Older children may roll their eyes but they like it too. I am still playful at times with our 10-year-old. There is a time and a place for it. Heck, there is even a place for it with our 27-year-old.

Okay. So how are you playful? What do you do? 

There are so many things you can do! Here is a list of some simple things I do:

Use a silly voice

Run and hide from your child, then pop out

Peek-a-boo

Make silly faces

Making silly noises

Hop like a bunny or walk like a bear

Drop a little joke

 

Here is a great example of being playful in action:

 

When our youngest comes out of the school and he is super serious looking or has that look of defeat on his face, I will turn and run away. 🙂

 

He then starts running after me. He will ask what I am doing and I will tell him “I am running away from you”!  By this time, he’s laughing a little bit, he’s able to take life less seriously. And then we can actually talk about what’s going on.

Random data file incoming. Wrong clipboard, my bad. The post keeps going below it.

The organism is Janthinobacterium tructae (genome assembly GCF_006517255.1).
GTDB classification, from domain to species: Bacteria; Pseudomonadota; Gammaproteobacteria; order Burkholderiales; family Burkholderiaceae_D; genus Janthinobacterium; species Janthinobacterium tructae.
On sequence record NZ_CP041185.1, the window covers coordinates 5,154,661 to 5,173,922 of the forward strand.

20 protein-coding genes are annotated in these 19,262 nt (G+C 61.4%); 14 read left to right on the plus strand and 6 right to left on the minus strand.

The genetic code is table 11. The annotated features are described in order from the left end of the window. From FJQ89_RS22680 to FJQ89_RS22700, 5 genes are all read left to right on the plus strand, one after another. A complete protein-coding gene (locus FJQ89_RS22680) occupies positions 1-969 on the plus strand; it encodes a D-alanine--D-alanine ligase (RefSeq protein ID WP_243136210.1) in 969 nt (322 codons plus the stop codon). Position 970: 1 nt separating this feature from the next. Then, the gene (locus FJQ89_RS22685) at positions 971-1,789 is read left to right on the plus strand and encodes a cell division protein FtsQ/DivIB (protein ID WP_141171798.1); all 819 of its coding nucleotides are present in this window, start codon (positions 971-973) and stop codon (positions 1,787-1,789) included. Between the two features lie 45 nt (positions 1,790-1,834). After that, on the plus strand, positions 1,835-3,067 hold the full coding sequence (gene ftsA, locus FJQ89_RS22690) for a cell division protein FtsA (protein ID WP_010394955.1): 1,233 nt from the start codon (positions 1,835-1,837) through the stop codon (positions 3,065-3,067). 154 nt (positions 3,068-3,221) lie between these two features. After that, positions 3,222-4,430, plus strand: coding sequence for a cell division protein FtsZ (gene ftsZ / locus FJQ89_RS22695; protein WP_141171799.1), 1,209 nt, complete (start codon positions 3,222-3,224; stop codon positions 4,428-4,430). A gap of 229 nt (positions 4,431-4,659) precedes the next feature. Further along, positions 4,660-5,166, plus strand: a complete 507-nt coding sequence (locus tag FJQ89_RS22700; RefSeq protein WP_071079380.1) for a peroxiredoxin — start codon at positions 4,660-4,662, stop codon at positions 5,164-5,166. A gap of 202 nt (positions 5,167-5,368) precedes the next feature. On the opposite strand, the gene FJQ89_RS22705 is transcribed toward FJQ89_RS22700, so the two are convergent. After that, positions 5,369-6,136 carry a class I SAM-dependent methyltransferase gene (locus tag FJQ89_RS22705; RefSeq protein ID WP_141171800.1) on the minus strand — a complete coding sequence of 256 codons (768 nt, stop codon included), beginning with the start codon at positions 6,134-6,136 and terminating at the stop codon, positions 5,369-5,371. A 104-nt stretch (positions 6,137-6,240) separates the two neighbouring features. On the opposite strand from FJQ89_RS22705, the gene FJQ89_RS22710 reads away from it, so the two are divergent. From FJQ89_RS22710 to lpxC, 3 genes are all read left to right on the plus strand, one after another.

Another example is when our youngest was little (now I would not be able to move) I would ask him if he wants to use his feet or my feet to get to the bathroom. He usually choose my feet and then he would put his feet on mine. Then I would hold his hands and walk to the bathroom with his feet on top of mine.

Let’s face it there are many adults that can benefit from being a little playful. Sometimes it can be a lot of work for us, though. So take it with a grain of salt and do what you can. 

 

There’s a time and a place to be playful. There will be times when you need to be serious. 

 

Embrace being playful and bring a few extra laughs into your day!

 

Be the Parent You Want to Be,

Brenda

 

**Did you know that Parenting Support from Brenda McSween at Parenting Foundations is just a few clicks away? Monday to Friday from 10:00 am to 2:00 pm, I answer questions from parents via my membership website. Click here to learn more. Not interested in the membership, you can book a Mini Consult (1-hour call and 2 follow-up emails). Looking forward to speaking with you soon.

 

Routines and Schedules

Routines and Schedules

It is times like this that I want to go back to my past self and give myself a high five!! The routines we put in place when our son was 3 years old or younger are still in place with some minor changes through the years and they are still working well 7 years later!! Bliss I tell you!